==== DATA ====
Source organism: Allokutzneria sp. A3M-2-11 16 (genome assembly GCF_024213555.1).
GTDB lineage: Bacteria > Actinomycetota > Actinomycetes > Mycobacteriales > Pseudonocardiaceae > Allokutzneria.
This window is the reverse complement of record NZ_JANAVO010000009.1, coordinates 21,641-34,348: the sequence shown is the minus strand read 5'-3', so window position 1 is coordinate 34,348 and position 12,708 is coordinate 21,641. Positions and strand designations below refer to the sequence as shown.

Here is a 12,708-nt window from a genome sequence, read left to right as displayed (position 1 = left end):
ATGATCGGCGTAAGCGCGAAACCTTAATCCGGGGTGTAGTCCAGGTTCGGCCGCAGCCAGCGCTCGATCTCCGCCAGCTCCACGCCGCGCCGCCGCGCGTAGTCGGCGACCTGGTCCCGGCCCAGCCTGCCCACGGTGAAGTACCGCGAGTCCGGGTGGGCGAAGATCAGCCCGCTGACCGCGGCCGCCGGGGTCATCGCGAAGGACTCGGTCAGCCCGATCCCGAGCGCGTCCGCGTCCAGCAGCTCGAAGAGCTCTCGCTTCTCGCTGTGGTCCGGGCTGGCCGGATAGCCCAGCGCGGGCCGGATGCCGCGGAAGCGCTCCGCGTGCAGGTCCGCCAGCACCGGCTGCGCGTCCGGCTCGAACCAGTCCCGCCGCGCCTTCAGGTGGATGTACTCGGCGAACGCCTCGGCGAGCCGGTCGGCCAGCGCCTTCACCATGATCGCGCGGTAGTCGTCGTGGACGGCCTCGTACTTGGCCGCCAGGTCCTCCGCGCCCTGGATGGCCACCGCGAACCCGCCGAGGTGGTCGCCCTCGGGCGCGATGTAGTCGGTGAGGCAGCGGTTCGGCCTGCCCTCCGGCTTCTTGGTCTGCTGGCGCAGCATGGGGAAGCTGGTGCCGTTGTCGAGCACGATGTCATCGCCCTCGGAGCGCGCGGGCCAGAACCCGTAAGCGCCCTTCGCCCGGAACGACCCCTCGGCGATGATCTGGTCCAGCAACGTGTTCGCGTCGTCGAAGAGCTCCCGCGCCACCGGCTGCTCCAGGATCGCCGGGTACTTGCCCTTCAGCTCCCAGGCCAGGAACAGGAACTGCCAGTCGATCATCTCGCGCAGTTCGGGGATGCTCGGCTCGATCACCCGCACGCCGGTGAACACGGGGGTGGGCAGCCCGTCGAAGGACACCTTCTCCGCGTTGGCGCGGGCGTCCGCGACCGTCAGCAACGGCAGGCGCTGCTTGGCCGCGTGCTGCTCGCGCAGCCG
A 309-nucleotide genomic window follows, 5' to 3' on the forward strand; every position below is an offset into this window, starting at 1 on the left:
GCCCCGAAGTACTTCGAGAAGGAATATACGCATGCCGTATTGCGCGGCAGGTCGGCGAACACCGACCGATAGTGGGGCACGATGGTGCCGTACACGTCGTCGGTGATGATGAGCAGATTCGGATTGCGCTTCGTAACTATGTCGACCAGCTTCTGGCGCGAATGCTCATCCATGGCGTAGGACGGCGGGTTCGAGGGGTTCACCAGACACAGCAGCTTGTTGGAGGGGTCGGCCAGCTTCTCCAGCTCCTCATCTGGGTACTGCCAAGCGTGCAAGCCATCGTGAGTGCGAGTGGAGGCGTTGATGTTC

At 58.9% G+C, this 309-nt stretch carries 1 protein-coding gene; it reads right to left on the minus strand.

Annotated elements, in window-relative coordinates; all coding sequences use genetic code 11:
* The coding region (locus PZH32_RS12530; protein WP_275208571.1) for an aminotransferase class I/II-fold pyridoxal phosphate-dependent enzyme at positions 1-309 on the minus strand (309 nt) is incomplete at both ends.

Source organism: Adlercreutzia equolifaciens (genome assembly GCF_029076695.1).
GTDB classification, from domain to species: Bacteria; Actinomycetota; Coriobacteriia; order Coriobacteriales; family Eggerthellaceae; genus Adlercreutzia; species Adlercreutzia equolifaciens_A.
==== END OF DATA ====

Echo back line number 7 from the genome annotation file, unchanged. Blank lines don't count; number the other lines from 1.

GCCCCGAAGTACTTCGAGAAGGAATATACGCATGCCGTATTGCGCGGCAGGTCGGCGAACACCGACCGATAGTGGGGCACGATGGTGCCGTACACGTCGTCGGTGATGATGAGCAGATTCGGATTGCGCTTCGTAACTATGTCGACCAGCTTCTGGCGCGAATGCTCATCCATGGCGTAGGACGGCGGGTTCGAGGGGTTCACCAGACACAGCAGCTTGTTGGAGGGGTCGGCCAGCTTCTCCAGCTCCTCATCTGGGTACTGCCAAGCGTGCAAGCCATCGTGAGTGCGAGTGGAGGCGTTGATGTTC